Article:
Habitable Zones and the Frequency of Potential Habitable Planets in Extrasolar Planetary Systems

Presenter: Ravi Kopparapu, University of Maryland, College Park
When: May 3, 2013 9AM PDT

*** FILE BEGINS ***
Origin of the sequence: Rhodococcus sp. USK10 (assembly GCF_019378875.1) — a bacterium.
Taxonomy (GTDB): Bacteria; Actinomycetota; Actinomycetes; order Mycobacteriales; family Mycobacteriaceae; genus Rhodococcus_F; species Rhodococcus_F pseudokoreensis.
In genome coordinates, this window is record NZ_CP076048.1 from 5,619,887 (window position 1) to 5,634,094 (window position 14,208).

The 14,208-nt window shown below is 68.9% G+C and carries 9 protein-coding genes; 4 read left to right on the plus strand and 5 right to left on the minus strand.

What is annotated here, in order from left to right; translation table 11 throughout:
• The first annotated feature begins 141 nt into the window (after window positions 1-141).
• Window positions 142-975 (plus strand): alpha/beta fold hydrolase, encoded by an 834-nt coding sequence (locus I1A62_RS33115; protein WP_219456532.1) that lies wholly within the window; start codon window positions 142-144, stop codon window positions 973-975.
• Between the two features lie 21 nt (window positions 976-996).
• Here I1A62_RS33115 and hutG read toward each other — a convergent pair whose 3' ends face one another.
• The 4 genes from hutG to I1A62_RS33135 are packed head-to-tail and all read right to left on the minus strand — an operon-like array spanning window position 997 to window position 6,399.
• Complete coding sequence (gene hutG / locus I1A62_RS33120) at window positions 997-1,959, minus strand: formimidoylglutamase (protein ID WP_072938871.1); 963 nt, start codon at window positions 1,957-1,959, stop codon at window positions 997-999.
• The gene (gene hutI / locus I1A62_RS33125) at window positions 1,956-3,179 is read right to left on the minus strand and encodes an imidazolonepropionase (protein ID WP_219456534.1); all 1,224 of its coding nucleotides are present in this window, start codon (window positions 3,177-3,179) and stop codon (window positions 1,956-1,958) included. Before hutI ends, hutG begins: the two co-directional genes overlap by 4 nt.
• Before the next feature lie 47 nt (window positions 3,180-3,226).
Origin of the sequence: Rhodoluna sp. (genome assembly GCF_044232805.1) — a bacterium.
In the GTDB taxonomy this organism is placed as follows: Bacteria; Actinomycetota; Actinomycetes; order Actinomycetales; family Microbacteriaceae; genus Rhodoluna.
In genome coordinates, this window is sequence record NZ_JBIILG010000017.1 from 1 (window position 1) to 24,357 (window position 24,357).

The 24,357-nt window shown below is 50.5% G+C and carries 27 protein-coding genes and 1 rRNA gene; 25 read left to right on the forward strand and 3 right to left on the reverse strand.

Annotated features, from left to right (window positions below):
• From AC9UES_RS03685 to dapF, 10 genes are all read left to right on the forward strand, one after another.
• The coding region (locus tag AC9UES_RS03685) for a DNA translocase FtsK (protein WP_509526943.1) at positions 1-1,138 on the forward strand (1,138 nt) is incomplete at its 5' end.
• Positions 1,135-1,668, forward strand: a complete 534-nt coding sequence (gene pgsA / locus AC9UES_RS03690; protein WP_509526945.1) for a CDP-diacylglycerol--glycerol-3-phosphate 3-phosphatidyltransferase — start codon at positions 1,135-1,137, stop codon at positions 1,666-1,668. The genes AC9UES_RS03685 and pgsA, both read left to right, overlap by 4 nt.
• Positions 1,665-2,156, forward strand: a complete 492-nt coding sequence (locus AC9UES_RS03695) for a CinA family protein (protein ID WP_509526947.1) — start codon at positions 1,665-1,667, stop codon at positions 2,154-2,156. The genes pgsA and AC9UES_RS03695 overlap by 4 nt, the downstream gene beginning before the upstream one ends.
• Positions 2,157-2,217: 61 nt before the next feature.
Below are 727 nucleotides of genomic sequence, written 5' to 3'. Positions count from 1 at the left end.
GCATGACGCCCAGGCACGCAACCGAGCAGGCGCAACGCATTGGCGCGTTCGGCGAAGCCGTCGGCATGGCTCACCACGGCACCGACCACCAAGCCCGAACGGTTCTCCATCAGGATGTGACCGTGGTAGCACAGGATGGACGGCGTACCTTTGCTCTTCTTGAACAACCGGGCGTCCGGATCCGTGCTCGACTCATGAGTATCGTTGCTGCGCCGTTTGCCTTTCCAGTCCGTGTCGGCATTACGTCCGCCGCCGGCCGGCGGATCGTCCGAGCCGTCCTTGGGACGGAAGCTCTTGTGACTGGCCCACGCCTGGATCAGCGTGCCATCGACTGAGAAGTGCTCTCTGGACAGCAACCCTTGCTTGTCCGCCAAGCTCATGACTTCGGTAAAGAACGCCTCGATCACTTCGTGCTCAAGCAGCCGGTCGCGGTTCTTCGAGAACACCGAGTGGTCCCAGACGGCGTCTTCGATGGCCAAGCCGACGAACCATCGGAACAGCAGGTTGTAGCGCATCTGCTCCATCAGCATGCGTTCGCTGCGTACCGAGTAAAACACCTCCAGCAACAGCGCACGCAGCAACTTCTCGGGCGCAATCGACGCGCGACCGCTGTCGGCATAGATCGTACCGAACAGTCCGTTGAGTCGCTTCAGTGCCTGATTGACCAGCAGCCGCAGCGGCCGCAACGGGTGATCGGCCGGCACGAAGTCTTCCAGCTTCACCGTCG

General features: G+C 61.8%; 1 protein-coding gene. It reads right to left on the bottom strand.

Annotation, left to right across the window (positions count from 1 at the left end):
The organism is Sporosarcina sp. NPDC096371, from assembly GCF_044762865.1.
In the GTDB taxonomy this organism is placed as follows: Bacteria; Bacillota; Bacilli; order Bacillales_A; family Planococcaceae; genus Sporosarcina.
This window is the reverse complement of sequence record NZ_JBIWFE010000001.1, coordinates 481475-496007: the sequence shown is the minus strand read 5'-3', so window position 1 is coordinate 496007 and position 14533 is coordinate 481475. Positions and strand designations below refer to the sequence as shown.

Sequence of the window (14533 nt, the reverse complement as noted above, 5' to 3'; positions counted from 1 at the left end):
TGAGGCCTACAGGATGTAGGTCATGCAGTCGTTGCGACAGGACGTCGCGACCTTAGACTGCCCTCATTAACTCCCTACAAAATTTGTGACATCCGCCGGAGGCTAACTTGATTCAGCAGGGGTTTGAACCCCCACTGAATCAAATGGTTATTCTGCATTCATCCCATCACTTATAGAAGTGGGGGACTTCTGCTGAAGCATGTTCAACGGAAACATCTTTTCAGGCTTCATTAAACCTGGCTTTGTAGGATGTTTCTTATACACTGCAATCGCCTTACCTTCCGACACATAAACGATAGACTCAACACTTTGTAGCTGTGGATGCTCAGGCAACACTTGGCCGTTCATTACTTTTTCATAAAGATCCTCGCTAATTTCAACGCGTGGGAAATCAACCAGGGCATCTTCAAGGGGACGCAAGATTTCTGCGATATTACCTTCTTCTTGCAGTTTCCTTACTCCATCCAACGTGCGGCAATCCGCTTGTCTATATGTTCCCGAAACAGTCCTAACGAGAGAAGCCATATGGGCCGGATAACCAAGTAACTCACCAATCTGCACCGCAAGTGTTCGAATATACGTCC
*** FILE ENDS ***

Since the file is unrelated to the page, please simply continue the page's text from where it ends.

Identifying terrestrial planets in the habitable zones (HZs) of other stars is one of the primary goals of ongoing exoplanet surveys and proposed space-based flagship missions. In this talk, I will discuss about our recent results on new estimates of HZs around Main-sequence stars. According to our new model, the inner and outer HZ limits for our Solar System are at 0.99 AU and 1.67 AU, respectively, suggesting that the present Earth lies near the inner edge. Our model does not include the radiative effects of clouds; thus, the actual HZ boundaries may be broader than our estimates. Applying the new HZ limits to cool, low mass stars (M-dwarfs) in NASA’s “Kepler” data, we find that potentially habitable planets around M-dwarfs are more common than previously reported. The mean distance to the nearest habitable planet may be as close as 7 light years from us.

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